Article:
PYTHON 3.4 LEFTOVERS

Ned Batchelder ned at nedbatchelder.com
Sat Nov 16 21:13:51 CET 2013


On Saturday, November 16, 2013 2:46:40 PM UTC-5, YBM wrote:
> Le 16.11.2013 18:00, Nikos a écrit :
> > Στις 16/11/2013 6:46 μμ, ο/η YBM έγραψε:
> >> Le 16.11.2013 17:30, Ferrous Cranus a écrit :
> >>> Mark wrote:
> >>>
> >>>> If you have to deliberately post like this in an attempt to annoy
> >>>> people, would you please not do so using double spaced google crap as
> >>>> it's very annoying, thank you in anticipation.
> >>>
> >>> Sure thing Mark, here:
> >>>
> >>> root at secure [~]# find / -name python3.4 | rm -rf
> >>>
> >>> root at secure [~]# locate python3.4
> >>> /root/.local/lib/python3.4
> >>> /usr/local/include/python3.4m
> >>> /usr/local/lib/libpython3.4m.a
> >>> /usr/local/lib/python3.4
> >>> /usr/local/share/man/man1/python3.4.1
> >>>
> >>> still there!!!
> >>
> >> You are utterly stupid:
> >>
> >> 1st: rm does not read its standard input so doing
> >> whatever | rm -fr is useless
> >>
> >> 2st: even if it had worked (i.e. removed the files) they
> >> would still appear with locate, as locate is just reading
> >> a database build every day by updatedb (using find btw)
> >>
> >> What you want to do can be done this way :
> >>
> >> find / -name python3.4 -exec rm -rf {} \;
> >> updatedb
> >> locate python3.4
> >>
> >> but you'd better go to hell first.
> >
> > Even if you told me to go to hell i will overcome that and i need to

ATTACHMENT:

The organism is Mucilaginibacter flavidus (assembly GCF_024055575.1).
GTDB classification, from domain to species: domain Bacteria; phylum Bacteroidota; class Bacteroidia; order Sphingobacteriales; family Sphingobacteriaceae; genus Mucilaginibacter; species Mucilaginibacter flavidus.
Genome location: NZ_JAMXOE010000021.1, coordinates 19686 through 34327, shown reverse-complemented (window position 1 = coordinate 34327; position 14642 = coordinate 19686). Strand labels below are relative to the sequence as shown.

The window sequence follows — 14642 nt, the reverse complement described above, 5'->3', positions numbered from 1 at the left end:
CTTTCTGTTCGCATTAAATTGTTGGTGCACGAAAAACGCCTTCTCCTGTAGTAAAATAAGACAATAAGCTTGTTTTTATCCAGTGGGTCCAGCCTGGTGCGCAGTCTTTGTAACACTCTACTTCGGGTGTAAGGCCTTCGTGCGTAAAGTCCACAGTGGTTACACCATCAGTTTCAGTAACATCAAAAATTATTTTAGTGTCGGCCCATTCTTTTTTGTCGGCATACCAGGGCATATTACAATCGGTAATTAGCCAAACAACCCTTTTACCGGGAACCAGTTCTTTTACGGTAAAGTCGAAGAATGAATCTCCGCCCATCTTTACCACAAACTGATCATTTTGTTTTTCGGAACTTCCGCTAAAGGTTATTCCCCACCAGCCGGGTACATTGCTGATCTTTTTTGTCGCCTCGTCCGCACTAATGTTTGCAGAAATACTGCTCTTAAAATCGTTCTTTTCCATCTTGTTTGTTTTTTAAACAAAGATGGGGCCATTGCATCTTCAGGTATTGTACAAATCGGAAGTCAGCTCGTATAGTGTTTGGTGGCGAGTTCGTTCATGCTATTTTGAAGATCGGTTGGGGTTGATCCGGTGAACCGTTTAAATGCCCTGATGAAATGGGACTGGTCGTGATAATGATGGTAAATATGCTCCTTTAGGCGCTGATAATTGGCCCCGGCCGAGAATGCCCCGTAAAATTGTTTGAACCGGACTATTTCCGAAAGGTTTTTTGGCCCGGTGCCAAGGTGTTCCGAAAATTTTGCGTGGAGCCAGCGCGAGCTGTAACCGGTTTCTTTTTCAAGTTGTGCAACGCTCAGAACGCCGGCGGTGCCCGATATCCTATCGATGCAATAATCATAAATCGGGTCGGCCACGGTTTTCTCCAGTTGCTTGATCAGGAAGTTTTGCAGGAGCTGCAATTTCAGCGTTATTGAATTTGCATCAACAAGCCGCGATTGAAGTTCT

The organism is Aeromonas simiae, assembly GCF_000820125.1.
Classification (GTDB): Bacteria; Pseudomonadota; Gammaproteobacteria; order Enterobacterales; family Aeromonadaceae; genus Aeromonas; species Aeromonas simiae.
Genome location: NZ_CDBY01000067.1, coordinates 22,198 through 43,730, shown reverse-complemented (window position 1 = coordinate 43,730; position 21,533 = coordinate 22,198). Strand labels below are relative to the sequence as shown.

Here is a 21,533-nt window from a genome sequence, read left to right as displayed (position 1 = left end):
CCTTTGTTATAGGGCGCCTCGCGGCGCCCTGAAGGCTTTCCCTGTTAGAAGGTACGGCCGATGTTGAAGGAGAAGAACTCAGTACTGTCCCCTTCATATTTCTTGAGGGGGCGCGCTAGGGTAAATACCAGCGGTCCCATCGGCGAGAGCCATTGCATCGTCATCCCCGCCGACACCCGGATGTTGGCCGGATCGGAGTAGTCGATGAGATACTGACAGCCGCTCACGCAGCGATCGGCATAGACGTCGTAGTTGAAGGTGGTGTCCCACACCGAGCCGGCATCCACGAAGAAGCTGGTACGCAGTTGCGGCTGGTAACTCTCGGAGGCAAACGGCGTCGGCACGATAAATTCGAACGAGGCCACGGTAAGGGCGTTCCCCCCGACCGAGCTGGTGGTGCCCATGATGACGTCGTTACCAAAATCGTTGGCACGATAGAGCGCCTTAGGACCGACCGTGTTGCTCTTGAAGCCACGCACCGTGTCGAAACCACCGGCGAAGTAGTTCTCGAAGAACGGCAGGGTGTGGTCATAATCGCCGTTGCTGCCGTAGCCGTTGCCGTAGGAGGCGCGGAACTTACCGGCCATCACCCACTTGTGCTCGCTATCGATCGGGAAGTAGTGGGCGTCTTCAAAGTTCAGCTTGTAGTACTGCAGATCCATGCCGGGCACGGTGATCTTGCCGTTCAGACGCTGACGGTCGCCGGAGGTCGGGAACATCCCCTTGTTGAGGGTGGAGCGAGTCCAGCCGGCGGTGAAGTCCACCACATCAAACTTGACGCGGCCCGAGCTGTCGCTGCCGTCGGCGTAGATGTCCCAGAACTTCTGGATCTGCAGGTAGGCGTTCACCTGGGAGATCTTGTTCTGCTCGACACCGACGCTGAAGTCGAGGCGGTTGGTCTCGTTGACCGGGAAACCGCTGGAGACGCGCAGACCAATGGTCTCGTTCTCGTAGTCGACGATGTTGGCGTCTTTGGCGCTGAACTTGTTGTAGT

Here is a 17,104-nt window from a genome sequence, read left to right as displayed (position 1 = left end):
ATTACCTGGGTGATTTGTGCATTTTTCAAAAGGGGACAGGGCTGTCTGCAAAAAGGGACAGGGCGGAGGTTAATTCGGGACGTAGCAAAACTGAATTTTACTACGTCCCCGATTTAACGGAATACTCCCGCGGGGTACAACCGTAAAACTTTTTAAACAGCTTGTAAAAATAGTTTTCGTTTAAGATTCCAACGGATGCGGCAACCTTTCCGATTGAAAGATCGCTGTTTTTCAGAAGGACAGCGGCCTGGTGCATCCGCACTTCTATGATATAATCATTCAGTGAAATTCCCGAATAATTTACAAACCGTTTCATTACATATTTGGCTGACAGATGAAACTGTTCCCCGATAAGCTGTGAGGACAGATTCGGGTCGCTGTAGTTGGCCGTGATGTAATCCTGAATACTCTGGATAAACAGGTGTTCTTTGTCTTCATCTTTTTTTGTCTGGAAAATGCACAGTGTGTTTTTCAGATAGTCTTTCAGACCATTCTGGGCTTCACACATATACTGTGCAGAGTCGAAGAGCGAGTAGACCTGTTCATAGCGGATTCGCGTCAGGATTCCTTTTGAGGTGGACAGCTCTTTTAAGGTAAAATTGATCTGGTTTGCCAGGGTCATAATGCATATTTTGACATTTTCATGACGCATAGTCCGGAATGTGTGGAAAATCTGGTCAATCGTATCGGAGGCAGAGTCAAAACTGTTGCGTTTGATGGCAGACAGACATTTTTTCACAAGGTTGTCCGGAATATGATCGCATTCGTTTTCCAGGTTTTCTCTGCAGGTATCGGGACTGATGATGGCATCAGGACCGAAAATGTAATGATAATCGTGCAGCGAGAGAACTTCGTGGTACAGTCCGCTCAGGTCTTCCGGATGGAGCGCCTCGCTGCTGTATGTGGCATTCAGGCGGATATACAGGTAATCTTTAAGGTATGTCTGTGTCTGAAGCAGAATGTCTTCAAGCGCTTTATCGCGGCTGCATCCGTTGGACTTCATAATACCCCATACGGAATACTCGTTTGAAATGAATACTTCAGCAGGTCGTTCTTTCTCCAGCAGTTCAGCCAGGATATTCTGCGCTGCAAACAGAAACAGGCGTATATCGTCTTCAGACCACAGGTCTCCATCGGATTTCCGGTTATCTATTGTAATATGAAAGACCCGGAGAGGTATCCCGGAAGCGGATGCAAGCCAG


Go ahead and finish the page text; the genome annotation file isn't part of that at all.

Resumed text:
> > thank you because this indeed worked.
> >
> > Why is this find / -name python3.4 -exec rm -rf {} \;
> >
> > different from:
> >
> > find / -name python3.4 | rm -rf
> >
> > Doesn't any command take its input via STDIN or from a text file or from
> > another's command output?
> 
> No. Not all UNIX commands are filters. rm is NOT a filter.
> 
> > If the above was true then wouldn't linux displayed an error when i issued:
> >
> > find / -name python3.4 | rm -rf
> > locate python3.4 | rm -rf
> 
> Because you ask to suppress error output by adding -f
> 
> > The fact that it hasn't and it has indeed deleted many files proved that
> > rm as an other linux command can take input from another's command output.
> 
> No, it does not prove that, it prove that -f does what it is supposed
> to do, as you'd have done if you'd done "man rm" :
> 
> tv at roma:~$ echo a | rm
> rm: missing operand
> Try `rm --help' for more information.
> tv at roma:~$ echo a | rm -f
> bash: echo: write error: Broken pipe


YBM: please consider your actions.  First you tell Nikos not to be on this list, and then you answer his questions.  This is a confusing mixed message, and will only result in more off-topic questions and follow-ups.  If you want a discussion to stop, the best thing to do is to not continue it.

I know it is difficult to walk away from someone claiming to know something that they do not.  It is very tempting to get the last word and prove that they are wrong.  But it often just extends the nonsense.  Better is to just ignore it.  I haven't always followed this advice myself, but I am learning.

--Ned.



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